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Moscow geologists studied the effect of gas hydrates on the stability of permafrost

Areas of permafrost contain large volumes of gas hydrates, i.e. crystalline compounds of water and natural gas. The scientists from Lomonosov Moscow State University and Skoltech have researched for the first time how the presence of the gas hydrates influences the resistance of soil to shear. They also suggested using such observations to search for gas hydrate deposits. The corresponding article is published in the journal Cold Regions Science and Technology.
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The very presence of gas hydrates in the permafrost soil greatly changes its mechanical properties, and their influence remains poorly studied. Skoltech scientists together with their colleagues from Faculty of Geology of Moscow State University stimulated the formation of gas hydrates in the sand and found that the compounds of water and methane affect the adhesion between particles in sand, changing its resistance to shear.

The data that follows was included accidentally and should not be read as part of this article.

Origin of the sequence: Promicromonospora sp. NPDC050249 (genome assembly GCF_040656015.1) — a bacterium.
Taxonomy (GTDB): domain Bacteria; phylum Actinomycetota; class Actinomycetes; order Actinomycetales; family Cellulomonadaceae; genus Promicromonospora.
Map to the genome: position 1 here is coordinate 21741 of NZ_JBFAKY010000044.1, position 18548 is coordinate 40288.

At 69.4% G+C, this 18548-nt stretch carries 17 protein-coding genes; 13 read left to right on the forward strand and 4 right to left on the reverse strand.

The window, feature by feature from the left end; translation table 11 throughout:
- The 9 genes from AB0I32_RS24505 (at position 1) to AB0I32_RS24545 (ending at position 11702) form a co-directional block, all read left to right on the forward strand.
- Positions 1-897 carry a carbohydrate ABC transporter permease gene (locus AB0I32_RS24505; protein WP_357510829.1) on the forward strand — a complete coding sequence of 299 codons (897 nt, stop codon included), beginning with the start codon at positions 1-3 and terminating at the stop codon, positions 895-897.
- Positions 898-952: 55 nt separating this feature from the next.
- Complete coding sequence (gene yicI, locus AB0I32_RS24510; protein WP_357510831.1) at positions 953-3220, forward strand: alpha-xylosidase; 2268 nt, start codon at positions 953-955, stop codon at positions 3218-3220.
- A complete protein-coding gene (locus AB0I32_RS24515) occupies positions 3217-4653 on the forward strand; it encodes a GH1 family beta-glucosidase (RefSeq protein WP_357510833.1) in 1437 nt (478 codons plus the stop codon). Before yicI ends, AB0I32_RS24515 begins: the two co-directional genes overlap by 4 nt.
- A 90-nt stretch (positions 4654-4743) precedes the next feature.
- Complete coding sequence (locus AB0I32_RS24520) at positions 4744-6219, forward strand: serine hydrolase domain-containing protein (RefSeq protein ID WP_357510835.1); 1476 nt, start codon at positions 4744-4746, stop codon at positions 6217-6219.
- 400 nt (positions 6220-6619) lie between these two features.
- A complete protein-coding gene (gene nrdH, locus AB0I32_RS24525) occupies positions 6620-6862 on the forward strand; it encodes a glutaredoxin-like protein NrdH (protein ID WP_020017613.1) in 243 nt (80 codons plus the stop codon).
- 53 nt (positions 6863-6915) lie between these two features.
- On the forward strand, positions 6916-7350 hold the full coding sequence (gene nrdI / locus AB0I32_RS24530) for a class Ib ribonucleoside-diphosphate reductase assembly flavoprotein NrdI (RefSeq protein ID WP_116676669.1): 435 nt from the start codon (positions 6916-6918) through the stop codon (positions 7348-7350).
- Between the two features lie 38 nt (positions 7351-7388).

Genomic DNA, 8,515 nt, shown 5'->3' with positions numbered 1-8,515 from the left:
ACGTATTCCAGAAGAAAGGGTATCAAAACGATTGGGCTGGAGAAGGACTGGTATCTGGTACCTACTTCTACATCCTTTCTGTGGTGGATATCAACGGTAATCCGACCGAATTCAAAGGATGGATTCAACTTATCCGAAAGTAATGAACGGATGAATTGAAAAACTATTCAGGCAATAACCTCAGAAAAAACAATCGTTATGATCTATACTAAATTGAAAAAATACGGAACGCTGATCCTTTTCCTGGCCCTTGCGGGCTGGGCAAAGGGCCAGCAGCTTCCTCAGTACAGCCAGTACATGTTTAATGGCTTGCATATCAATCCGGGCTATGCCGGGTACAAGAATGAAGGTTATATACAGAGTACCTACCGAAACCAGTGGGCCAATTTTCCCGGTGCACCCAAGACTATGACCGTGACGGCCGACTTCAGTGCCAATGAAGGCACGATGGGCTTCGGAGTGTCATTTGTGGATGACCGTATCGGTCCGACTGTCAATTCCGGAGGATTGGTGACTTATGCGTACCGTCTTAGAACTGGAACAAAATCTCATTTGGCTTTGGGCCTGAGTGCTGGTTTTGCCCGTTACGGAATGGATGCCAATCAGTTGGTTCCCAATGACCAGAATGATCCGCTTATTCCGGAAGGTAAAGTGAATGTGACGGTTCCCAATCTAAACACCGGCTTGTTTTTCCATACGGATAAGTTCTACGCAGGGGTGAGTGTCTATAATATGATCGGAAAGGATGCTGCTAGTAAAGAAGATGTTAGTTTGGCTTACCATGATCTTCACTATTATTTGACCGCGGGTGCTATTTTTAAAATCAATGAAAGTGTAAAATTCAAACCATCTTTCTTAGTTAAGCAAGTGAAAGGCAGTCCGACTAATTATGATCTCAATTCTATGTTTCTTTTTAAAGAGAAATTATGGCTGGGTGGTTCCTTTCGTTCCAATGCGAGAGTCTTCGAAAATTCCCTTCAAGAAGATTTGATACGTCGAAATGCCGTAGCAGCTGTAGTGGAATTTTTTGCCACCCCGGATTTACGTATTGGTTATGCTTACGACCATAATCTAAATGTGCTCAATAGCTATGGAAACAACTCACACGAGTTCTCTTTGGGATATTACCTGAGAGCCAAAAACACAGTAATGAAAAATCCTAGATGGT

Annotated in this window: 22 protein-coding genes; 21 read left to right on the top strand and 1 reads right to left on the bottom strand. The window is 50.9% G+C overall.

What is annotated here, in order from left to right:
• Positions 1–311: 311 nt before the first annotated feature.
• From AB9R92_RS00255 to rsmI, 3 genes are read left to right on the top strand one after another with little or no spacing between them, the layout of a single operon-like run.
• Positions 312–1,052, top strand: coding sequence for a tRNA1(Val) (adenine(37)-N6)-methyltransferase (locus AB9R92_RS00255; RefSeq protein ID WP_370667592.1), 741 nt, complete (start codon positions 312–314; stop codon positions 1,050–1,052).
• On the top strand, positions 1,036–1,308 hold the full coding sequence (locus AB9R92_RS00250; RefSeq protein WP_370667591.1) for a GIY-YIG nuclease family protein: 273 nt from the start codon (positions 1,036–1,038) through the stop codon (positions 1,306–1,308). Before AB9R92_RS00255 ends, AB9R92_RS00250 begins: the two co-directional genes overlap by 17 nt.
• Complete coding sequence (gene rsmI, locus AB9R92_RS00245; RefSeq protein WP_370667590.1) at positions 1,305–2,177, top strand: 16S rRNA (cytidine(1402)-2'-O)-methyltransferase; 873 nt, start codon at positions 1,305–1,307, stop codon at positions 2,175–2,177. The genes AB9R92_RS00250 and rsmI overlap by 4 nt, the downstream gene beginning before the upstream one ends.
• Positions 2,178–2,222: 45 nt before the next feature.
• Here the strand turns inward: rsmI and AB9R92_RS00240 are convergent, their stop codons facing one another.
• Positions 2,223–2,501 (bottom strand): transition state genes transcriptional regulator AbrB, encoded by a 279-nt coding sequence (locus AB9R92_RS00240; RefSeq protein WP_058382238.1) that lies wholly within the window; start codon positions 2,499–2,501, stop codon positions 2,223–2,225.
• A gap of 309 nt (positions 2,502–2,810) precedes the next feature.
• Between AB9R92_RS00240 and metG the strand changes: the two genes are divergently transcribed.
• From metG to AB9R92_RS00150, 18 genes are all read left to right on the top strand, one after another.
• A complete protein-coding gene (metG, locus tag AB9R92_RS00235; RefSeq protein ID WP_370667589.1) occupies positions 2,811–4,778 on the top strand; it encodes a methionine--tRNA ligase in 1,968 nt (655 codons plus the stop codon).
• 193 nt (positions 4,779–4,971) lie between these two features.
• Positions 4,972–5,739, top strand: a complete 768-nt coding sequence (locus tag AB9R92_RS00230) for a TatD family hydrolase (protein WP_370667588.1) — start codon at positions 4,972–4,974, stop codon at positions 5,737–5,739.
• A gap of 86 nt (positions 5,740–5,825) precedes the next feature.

The measurements showed that the limit of resistance to shear was the greater the higher the saturation of the sample with gas hydrates, but it decreased as they disintegrated. The results of the study can be used to search for and monitor gas hydrate deposits in permafrost, the scientists believe.

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